5 Career-Defining Songs Of Fleetwood Mac
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One Of The World’s Best-Selling Bands
Along with their rise to the proverbial top of rock ‘n roll, Fleetwood Mac also made headlines because of conflict and tension between members, relationship problems, and even lawsuits. There’s no shortage of drama but even so, that doesn’t take away the fact that they have such a rich catalog of classic hits that have stood the test of time.
Their songs are staples in classic rock radio stations and the next generation of musicians covered their most enduring tracks. Now here are five songs that best define their career.
Stevie Nicks often introduced this in concerts by saying, “This song’s about an old Welsh witch.” She actually discovered “Rhiannon” after reading the novel Triad by Mary Bartlet Leader. Interestingly, it was after she finished writing the lyrics when she found out about the Welsh goddess Rhiannon but was amazed that the song fit the Welsh story too.
Nicks wrote this in just 10 minutes but when she played it to the band, they weren’t exactly thrilled. Still, she pushed on and they recorded it even though Christine McVie found it “boring” after hearing Nicks’ rough version. It all changed though when Lindsey Buckingham stepped in. Nicks told The Daily Mail in 2009, “I remember the night I wrote ‘Dreams.’ I walked in and handed a cassette of the song to Lindsey. It was a rough take, just me singing solo and playing piano. Even though he was mad with me at the time, Lindsey played it and then looked up at me and smiled. What was going on between us was sad. We were couples who couldn’t make it through. But, as musicians, we still respected each other – and we got some brilliant songs out of it.”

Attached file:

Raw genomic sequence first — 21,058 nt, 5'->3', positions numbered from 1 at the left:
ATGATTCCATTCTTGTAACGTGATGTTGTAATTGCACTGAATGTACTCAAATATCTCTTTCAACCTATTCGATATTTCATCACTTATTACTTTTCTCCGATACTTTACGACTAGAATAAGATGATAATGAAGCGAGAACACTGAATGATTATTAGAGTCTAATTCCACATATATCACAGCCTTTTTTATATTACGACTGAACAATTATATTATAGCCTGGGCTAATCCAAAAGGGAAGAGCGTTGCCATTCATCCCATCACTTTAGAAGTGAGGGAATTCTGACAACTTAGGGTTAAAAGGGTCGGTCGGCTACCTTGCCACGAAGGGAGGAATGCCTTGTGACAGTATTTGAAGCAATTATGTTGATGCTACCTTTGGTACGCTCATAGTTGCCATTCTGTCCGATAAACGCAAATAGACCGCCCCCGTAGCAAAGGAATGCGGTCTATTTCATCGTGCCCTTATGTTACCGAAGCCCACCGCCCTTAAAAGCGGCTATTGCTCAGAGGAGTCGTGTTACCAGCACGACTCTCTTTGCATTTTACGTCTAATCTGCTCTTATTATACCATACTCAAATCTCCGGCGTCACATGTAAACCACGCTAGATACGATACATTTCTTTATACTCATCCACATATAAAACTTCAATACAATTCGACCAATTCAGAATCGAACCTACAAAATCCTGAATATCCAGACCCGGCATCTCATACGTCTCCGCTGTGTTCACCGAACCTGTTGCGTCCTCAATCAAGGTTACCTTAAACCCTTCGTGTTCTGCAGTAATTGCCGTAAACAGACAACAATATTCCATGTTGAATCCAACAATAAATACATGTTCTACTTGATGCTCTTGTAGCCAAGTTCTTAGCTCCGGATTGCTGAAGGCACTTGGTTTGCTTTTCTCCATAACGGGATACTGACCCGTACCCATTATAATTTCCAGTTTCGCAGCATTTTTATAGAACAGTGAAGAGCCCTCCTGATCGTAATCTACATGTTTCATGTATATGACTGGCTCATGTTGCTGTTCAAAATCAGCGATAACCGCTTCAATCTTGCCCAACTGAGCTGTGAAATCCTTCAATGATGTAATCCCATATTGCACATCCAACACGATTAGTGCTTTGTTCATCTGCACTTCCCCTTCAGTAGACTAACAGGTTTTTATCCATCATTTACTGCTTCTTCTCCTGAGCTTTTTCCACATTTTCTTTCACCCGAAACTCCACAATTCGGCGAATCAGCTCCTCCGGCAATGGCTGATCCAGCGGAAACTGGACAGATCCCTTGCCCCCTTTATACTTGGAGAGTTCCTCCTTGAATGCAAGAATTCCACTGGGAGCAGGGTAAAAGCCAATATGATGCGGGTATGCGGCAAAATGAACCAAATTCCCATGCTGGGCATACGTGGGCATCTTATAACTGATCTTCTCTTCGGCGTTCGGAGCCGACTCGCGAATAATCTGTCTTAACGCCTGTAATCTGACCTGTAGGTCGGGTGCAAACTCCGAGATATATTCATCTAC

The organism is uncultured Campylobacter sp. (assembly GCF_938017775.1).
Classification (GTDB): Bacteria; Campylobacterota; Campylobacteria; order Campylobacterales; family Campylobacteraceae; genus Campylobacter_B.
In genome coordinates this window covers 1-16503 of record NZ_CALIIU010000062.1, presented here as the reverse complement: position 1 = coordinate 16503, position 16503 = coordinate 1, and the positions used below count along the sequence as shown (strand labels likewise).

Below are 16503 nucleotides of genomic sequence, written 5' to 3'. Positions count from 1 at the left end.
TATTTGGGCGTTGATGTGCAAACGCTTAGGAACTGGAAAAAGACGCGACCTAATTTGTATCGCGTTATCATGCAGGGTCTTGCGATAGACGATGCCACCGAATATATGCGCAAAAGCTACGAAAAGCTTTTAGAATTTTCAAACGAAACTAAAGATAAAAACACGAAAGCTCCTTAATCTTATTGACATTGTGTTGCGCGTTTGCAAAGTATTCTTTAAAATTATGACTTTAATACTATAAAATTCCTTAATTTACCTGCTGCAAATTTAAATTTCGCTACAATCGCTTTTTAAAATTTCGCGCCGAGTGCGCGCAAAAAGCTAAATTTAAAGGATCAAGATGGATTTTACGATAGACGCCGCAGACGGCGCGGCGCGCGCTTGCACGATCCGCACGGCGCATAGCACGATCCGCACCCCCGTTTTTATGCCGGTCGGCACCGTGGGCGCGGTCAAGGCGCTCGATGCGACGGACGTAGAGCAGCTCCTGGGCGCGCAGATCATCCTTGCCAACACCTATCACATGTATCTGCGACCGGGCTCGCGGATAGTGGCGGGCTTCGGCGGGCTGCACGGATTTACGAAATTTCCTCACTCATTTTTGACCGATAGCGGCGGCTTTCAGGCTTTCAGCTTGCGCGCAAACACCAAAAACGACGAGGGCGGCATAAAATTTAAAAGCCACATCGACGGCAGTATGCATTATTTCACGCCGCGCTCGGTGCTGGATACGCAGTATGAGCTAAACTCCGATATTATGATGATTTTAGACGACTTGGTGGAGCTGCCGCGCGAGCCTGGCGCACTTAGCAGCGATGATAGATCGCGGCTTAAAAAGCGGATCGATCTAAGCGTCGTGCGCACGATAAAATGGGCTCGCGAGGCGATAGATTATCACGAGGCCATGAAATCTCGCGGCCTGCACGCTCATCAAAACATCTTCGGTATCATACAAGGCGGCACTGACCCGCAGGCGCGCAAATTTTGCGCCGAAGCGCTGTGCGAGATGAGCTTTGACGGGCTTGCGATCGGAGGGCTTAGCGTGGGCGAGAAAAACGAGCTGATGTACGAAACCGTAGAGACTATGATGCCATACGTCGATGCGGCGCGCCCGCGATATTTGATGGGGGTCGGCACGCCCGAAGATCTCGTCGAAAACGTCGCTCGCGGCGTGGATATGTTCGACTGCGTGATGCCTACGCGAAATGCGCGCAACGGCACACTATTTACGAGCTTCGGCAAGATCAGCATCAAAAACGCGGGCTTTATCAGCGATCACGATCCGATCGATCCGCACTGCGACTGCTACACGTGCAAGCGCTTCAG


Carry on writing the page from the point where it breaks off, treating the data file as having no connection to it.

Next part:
Nicks wrote it before joining Fleetwood Mac. She was at a crossroads and was confused whether she should go back to school or continue to pursue a career in music with then-boyfriend Lindsey Buckingham. At the time, they were visiting Aspen, Colorado and she got the idea for the song while “looking out at the Rocky Mountains pondering the avalanche of everything that had come crashing down on us … at that moment, my life truly felt like a landslide in many ways.”
2. The Chain
A group effort, this is a staple in their live repertoire. It developed from Christine McVie’s song called “Butter Cookie (Keep Me There)” and it has elements of hard rock, folk, and country. Nicks wrote the lyrics as her relationship with Buckingham was falling apart – they shared the lead vocal duties on this song. Mick Fleetwood said, “‘The Chain’ basically came out of a jam. That song was put together as distinct from someone literally sitting down and writing a song. It was very much collectively a band composition.”
1. Go Your Own Way
Written by Buckingham, this was his way of channeling his anger and frustration over ex-girlfriend Stevie Nicks. It was the first song he wrote for their landmark album “Rumours”. He recalled, “I was completely devastated when she took off. And yet I had to make hits for her. I had to do a lot of things for her that I really didn’t want to do. And yet I did them. So on one level I was a complete professional in rising above that, but there was a lot of pent-up frustration and anger towards Stevie in me for many years.” The lyrics angered Nicks too especially when they had to perform it live. This is perhaps the most popular break up song.